The British publication The Guardian when reporting on environmental design mistakes made by cities brings as an example the Estonian capital Tallinn, which according to the newspaper is swimming against the current of the modern principles of city planning in the world by building a big highway by the city’s waterfront.
“Other cities swim even harder against the current. The Estonian capital of Tallinn has decided to invest in a brand-new downtown highway, in order to grant easier harbor access to trucks,” the publication said. “In the process, it will pave over one of the city’s only seaside parks. As a kind of absurd flourish, the city has promised to build a shiny promenade and public space in the only narrow stretch of land that now remains between the sea and multiple lanes of traffic,” Finnish researcher and specialist in studies of the future Timo Hamalainen writes in The Guardian.
The publication brings multiple examples of the development of cities in Finland and in other countries, where by building new roads or parking lots in city centers or gigantic shopping centers on the outskirts of cities, city centers killed off or traffic jams are increased in the cities.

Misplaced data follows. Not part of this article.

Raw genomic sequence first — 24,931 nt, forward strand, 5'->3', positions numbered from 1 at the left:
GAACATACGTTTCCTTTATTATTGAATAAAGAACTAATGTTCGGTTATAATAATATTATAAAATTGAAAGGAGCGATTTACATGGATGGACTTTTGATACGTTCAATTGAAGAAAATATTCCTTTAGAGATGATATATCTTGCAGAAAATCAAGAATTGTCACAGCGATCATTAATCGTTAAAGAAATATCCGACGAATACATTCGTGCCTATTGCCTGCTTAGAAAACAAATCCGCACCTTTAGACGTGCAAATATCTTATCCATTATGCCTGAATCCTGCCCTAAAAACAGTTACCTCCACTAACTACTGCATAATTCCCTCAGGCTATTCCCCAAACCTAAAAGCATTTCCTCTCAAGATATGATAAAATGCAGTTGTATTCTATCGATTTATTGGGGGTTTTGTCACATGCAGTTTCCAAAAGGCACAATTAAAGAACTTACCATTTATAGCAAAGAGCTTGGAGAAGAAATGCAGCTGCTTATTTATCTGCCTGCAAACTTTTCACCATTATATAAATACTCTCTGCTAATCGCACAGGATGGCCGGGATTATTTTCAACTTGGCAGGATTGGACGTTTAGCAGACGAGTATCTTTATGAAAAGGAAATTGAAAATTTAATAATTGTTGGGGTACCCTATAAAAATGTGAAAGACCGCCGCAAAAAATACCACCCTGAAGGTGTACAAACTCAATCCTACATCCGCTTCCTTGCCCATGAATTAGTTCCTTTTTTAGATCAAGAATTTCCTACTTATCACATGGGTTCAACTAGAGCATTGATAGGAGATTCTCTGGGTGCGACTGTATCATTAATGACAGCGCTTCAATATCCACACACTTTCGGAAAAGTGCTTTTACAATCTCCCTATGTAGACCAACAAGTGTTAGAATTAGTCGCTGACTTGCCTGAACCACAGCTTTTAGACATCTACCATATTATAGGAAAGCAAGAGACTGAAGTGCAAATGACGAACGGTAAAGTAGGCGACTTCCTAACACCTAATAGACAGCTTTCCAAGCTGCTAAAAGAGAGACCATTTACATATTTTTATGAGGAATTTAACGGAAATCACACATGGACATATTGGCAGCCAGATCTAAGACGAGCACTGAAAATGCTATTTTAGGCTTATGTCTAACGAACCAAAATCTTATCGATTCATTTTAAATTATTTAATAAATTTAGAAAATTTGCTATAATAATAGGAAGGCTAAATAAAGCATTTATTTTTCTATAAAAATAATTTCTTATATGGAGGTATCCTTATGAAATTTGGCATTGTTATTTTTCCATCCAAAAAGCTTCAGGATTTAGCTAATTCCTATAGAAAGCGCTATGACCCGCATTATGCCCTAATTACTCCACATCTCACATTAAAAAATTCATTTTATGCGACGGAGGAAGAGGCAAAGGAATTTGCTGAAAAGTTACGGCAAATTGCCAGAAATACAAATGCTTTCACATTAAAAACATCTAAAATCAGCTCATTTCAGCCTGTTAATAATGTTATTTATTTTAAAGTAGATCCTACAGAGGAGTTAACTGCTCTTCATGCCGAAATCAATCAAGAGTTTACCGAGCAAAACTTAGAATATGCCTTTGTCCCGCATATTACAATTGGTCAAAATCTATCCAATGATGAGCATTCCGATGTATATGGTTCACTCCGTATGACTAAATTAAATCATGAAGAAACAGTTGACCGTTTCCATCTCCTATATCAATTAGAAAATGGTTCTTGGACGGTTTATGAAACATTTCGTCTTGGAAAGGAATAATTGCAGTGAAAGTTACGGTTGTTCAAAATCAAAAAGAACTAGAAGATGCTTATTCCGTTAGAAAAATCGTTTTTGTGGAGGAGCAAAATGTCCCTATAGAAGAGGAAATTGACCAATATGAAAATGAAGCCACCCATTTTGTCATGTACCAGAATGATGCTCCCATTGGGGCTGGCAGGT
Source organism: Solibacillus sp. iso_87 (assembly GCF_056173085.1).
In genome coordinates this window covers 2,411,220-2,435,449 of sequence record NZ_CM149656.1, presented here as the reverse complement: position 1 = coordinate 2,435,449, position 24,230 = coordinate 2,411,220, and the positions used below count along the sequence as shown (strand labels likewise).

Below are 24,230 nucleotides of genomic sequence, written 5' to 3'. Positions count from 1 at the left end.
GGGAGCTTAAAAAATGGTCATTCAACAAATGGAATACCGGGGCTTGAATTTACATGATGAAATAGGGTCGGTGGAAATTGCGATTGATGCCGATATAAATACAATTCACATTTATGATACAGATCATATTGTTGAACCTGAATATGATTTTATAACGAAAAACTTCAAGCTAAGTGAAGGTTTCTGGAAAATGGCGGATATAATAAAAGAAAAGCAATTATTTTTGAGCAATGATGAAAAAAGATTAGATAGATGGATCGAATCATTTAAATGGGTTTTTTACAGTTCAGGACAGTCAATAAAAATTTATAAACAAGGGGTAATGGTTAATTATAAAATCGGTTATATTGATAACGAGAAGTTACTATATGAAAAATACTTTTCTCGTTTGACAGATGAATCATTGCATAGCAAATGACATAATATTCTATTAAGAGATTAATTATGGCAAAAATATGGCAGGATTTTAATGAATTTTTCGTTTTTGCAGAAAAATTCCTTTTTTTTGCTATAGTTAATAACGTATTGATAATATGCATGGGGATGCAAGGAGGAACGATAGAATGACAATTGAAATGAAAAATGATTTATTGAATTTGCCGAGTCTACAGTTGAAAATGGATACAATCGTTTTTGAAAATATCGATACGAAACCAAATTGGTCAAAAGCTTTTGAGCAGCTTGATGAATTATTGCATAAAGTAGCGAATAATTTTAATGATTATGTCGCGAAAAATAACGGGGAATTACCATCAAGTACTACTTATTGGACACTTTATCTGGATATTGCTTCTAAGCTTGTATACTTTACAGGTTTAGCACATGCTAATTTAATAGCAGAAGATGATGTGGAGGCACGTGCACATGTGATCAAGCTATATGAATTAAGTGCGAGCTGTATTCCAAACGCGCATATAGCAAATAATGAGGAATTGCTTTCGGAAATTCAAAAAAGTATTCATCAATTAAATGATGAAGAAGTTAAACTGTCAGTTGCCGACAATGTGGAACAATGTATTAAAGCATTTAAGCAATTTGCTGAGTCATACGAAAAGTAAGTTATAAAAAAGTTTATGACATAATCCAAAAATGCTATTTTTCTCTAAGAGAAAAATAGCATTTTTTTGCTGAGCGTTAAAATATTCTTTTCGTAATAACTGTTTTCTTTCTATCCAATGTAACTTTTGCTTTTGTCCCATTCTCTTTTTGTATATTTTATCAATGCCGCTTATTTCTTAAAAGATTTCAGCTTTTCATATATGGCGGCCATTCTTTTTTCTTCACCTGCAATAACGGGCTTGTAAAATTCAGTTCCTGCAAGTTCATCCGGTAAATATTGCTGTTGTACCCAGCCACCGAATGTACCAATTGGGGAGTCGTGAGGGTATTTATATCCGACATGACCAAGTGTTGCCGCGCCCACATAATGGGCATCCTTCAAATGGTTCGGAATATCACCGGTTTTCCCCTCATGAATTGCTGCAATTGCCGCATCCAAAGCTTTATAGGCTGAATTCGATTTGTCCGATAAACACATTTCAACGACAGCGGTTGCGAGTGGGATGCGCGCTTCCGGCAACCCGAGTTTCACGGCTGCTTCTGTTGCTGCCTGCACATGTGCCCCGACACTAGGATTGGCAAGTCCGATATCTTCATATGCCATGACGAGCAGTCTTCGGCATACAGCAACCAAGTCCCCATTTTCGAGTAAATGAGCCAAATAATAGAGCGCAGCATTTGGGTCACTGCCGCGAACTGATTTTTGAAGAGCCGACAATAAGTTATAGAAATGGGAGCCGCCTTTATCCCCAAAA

As a positive example, Hamalainen highlights Oslo, where the “Fjord City” strategy has seen the redevelopment of a once-industrial shoreline into vibrant neighborhoods packed with apartments, jobs, shops and restaurants. Famed for its opera house, Oslo’s waterfront has helped the city to evolve into one of the most competitive in Europe, the author said.
The public utility services department of the City of Tallinn and winners of the public procurement KMG Inseneriehituse AS and Verston Ehitus OU on June 22 signed a 38.1 million euro contract for the construction of the Reidi Road project.
The plan for the construction of Reidi Road has received extensive criticism from environmentalists and civic activists.
THE BALTIC TIMES